If you place any images on the internet, including portfolio sites, blogs, Facebook, websites etc, do you watermark them? If not, pop onto Pinterest and search ‘illustration’….. there are thousands of images on there, most of which are not watermarked.
How difficult is it for someone to use an illustration from Pinterest or any other site for a website header, Facebook meme (you know those sweet little ‘have a nice day’ pictures people post up with a load of inspiring or humorous text), or to use the image for some sort of online advert / promotion…… I’ll tell you how difficult it is…. a big fat zero in the score of difficult.
What are the chances you know where your illustrations are being used? A very slim chance unless you are constantly doing a reverse image search.
Artists, illustrators, designers and photographers are finding their images on sites including Pinterest, available for free sharing and ultimately ending up as free advertising for businesses. In some cases people are stripping the metadata, cropping away watermarks, erasing signatures etc, just to make it look like the images on their site or advert are legitimately licensed and paid for.
Most portfolio sites offer the option for ‘pinning’ (adding the image to someone’s Pinterest pages… online scrapbooking type idea). What happens when you remove that image from the portfolio site? The image stays on Pinterest without the ‘source’ website showing your illustration…. ripe for becoming an ‘orphan work’ if someone chooses to remove your metadata, especially if you don’t have a watermark ACROSS the image.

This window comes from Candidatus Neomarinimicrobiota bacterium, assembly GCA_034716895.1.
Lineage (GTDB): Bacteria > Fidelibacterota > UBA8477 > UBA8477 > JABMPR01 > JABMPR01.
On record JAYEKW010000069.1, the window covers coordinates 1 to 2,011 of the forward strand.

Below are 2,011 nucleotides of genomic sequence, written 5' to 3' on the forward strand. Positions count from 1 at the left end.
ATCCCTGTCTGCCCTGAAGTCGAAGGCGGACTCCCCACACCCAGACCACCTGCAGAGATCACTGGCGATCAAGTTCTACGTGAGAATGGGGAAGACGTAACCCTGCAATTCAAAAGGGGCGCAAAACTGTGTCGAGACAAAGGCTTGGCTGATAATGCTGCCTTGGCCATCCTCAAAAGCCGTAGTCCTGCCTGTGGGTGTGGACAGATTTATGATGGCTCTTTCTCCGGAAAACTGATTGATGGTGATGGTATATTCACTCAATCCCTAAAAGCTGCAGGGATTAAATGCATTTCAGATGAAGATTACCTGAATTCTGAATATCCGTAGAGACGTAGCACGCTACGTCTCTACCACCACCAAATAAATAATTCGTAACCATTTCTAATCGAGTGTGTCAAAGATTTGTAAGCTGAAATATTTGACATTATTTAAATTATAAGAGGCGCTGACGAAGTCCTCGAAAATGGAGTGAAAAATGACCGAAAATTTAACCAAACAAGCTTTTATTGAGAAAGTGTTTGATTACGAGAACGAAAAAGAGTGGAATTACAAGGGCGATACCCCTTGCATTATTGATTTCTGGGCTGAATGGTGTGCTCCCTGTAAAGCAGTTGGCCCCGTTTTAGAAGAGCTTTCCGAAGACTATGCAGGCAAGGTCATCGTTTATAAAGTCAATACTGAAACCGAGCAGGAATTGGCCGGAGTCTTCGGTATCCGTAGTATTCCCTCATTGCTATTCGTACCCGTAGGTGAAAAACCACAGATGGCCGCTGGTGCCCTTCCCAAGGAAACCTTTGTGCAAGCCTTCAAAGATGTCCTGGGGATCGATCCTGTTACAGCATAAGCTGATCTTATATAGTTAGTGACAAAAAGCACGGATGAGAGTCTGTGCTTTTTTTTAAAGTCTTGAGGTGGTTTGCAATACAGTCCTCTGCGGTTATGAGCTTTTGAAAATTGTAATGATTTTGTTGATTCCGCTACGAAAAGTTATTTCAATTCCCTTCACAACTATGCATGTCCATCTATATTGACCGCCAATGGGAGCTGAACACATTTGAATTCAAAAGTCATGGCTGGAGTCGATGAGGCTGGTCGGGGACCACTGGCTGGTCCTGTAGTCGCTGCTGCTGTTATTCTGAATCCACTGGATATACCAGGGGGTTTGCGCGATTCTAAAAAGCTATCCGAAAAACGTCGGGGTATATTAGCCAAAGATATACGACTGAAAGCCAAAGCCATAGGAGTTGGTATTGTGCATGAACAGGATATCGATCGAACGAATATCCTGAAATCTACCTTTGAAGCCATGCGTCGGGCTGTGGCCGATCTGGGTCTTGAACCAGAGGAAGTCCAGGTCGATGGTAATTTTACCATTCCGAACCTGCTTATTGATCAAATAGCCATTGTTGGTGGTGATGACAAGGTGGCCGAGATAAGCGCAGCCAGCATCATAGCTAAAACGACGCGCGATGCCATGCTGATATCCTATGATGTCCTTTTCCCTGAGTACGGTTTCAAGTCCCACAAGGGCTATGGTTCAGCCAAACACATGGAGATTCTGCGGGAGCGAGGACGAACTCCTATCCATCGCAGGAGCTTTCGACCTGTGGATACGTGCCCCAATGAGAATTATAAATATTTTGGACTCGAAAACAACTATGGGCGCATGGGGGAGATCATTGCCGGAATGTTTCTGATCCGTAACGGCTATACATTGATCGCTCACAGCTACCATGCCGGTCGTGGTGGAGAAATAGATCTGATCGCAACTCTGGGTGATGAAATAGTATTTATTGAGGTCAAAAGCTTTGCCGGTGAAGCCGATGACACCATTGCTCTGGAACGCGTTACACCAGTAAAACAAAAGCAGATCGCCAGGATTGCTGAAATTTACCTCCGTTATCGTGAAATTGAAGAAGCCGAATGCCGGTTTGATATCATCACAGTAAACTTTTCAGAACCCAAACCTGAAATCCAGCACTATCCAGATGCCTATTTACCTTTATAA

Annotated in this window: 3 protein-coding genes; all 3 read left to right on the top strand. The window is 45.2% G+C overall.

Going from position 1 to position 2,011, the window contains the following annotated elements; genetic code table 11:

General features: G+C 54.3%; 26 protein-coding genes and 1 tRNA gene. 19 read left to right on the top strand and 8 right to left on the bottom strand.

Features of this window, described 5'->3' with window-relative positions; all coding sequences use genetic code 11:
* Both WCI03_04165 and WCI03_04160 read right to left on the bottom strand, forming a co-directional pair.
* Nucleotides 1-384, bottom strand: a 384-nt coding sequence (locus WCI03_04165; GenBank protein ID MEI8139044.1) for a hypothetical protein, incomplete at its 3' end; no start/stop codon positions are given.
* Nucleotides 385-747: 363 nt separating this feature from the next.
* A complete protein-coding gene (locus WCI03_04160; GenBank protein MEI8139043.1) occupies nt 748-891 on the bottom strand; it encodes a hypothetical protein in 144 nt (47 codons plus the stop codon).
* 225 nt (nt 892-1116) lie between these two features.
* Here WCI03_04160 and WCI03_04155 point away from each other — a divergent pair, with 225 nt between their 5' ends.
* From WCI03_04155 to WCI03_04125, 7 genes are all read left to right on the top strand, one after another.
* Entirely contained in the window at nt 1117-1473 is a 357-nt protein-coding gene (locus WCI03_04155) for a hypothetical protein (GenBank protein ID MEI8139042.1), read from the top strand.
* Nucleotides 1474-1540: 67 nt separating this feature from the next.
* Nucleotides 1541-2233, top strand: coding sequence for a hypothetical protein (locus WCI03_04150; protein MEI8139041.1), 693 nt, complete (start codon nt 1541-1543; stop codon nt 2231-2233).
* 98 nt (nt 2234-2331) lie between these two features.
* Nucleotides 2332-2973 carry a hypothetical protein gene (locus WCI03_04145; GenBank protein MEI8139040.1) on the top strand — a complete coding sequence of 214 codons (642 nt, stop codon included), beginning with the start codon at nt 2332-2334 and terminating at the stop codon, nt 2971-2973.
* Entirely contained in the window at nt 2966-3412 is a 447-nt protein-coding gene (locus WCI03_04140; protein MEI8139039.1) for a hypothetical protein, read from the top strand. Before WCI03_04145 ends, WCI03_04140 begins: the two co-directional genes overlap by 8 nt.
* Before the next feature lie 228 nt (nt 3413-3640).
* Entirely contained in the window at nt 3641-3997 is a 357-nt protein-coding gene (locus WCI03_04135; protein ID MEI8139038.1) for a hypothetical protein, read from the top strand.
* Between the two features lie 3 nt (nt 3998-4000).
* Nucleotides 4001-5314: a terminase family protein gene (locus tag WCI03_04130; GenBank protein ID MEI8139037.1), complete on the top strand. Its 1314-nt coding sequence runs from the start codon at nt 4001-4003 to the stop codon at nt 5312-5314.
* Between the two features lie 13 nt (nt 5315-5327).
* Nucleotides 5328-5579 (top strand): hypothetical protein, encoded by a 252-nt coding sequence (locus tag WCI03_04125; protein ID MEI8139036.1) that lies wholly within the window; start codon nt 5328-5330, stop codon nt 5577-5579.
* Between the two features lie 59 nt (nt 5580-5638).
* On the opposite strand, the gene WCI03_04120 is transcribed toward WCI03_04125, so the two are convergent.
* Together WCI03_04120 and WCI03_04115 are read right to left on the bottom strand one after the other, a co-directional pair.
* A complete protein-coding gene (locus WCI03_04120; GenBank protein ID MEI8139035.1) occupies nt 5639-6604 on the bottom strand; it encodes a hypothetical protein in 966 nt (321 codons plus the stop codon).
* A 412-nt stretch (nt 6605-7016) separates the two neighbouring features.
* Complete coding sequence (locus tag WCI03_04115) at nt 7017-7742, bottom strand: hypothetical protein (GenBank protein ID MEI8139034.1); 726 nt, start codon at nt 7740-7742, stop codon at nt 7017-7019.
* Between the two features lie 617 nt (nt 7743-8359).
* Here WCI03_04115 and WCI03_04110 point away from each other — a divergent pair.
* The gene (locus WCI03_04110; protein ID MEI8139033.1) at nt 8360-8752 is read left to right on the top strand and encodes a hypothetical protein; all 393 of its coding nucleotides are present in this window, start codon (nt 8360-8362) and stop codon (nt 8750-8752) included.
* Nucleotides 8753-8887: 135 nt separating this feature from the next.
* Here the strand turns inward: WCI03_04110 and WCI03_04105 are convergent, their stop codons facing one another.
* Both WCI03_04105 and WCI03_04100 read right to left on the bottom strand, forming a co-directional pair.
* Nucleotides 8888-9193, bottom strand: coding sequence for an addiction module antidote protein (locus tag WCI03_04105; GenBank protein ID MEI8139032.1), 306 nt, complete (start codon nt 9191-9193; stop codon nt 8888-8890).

If you are concerned about the prospect of your work ending up an ‘orphan work’, watermark ALL images you put on the internet. Don’t think that putting low resolution images will stop your work being used without your permission…. Consider this, how big a resolution do people need for a meme on Facebook? How big a resolution do people need for a website banner, background or advert?
Yes, having your work on Facebook, Pinterest, Blogs etc DOES get you exposure if you’re a commercial artist, illustrator, photographer, designer etc…… but only if YOUR name is still attached to YOUR images.
If you think this only applies to commercial artists and photographers, think again. How would you feel if your photos were used for a political party with whom you had no affiliation? Or for a type of business that you didn’t like because of their particular business ethics? Don’t you think you deserve to know when your photos are being used by someone for profit, advertising or promotion? If so, watermark them… it’s not hard and there are plenty of tutorials on Youtube!
See full post here: Helz Cuppleditch2013-07-18.